Re: Fastest airliner ?

From:         Brad Gillies <bradg@io.org>
Organization: Internex Online, Toronto, Ontario, Canada (416 363 3783)
Date:         08 Aug 95 01:45:11 
References:   1
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Here is the story of the fastest subsonic jetliner. I posted it here a
while back but here it is again.


               THE SUPERSONIC DIVE OF A DC-8
                  By William F. Smith, Jr.

  The article in the Fall 1990 American Aviation Historical Society Journal
by Dr.  Richard K. Smith in which he states the Pan Am Boeing 707 reached
.94 "a speed record that has not been exceeded successfully by another
subsonic airliner" is not so.

   On August 21, 1961, Douglas DC-8, N9604Z, was flown to a true mach of
1.012 at a pressure altitude of 41,088 feet. The speed was attained in a
dive in the Edwards Air Force Base area. The airplane was a DC-8-43 with
Rolls-Royce Conway Mark 512 engines modified to Mark 509 thrust rating.
The dive was initiated at a pressure altitudeof 50,029 feet (geometric
height of 52,090 feet). The purpose of this test was to achieve an altitude
of 50,000 feet and sonic speed. The airplane was a standard series 43
except for flight test instrumentation, a test airspeed boom on the right
wingtip. The wing had the four percent leading edge extension. At the
maximum altitude, the gross weight was 170,600 pounds (a w/s of 1,493,000).

  A pushover of 0.5g was held for approximately 15 seconds (22 degrees
pitch) and no airframe buffet was experienced during the acceleration to
mach 1.0. Takeoff thrust was used throughout the entire maneuver including
the pullout. The maximum true airspeed of 662.5 mph was attained at 39,614
feet pressure altitude. Prior to the dive, the stabilizer was trimmed such
that approximately a 50-pound push force was required to maintain the
stabilized dive. This was done to aid recovery because of the low elevator
effectiveness. The Askania Range at Edwards AFB was used to provide
geometric height.    The maximum observed mach on the production system
did not exceed .96 in the true mach 1.0 area.

  Recovery at 42,000 feet with full up-elevator gave no change in load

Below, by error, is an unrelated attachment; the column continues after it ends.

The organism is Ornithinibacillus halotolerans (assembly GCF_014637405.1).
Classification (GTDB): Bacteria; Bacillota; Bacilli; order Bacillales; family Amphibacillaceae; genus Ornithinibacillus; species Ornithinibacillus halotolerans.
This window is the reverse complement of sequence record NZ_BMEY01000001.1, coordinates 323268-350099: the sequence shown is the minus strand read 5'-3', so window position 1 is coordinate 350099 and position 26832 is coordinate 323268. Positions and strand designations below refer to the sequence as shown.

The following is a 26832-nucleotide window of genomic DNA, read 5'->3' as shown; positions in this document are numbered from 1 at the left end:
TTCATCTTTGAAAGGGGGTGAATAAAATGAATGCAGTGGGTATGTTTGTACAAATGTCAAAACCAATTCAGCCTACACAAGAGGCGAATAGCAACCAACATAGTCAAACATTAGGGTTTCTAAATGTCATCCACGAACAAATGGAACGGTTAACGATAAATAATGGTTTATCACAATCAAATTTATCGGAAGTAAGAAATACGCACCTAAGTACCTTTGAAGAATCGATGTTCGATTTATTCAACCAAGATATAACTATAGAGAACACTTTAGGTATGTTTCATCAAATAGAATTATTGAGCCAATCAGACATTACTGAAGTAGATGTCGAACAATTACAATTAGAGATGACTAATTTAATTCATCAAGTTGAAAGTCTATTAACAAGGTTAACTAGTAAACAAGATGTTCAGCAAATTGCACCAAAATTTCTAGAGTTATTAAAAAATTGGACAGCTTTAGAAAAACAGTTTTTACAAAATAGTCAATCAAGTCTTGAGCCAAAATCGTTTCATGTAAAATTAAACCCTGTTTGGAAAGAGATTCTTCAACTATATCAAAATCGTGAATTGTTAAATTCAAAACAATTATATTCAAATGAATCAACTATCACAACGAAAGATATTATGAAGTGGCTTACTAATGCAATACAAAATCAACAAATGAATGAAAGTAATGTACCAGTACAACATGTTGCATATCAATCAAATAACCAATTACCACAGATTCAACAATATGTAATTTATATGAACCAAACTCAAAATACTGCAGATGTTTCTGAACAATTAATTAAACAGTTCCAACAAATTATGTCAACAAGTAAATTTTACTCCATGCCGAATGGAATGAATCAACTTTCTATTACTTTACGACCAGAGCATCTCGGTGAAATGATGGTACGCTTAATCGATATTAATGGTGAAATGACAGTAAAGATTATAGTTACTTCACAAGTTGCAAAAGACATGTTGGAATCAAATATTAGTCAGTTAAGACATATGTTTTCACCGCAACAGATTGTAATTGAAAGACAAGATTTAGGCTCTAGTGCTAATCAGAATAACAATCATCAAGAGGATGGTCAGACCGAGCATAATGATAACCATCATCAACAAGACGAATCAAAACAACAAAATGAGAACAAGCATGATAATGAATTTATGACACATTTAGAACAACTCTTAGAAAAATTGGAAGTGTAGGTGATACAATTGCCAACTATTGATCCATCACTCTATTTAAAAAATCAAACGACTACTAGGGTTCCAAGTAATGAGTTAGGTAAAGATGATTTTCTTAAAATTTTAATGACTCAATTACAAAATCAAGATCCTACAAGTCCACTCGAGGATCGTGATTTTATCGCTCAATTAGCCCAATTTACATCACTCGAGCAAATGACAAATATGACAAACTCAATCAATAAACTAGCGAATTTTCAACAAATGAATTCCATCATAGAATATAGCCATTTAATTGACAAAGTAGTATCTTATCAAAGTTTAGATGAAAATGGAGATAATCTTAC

factor (also stabilizer trim would not function with this condition).
The pilot relaxed the elevator and changed the stabilizer trim from 0.5
degrees a.n.u. to 1.5 degrees a.n.u. This gave a 1.7 "G" and by 36,000
feet the airplane was recovered and decelerating below .95.

  This airplane became the property of Canadian Pacific where it operated
for many years. A plaque attesting to this accomplishment was displayed
on board the airplane.  Its whereabouts today is unknown as the airplane
was ferried to Miami where it resided for a time awaiting sale.

  The C.G. of 27 percent MAC provided an additional aid for recovery. An
F-100 photo chase plane and an F-104 pacer airplane accompanied the flight.

  A few interesting items during recovery. Buffet was experienced at 35,000
feet as the airplane was decelerating through .94 mach. During descent
through 42,000 feet at mach 1.0, rudder pedal buzz was noticed and
disappeared at 36,000 feet while decelerating. The rudder tab frequency
was 28 CPS, but the rudder surface was negligible. Aileron tab buzz of 36
CPS was also noted. The dive recovery was accomplished in about 5,000
feet.

  This flight was Bill Magruder's idea and he was the pilot. Bill also
planned a weight-lifting record but this was not done. I am always
surprised so few people were aware of this accomplishment. However, Douglas
did little to publicize the flight.  Our friend, Joe Tomich, was the flight
engineer.


Later...
Brad
AME(Canada), A&P(US)
Soon to be PP-ASEL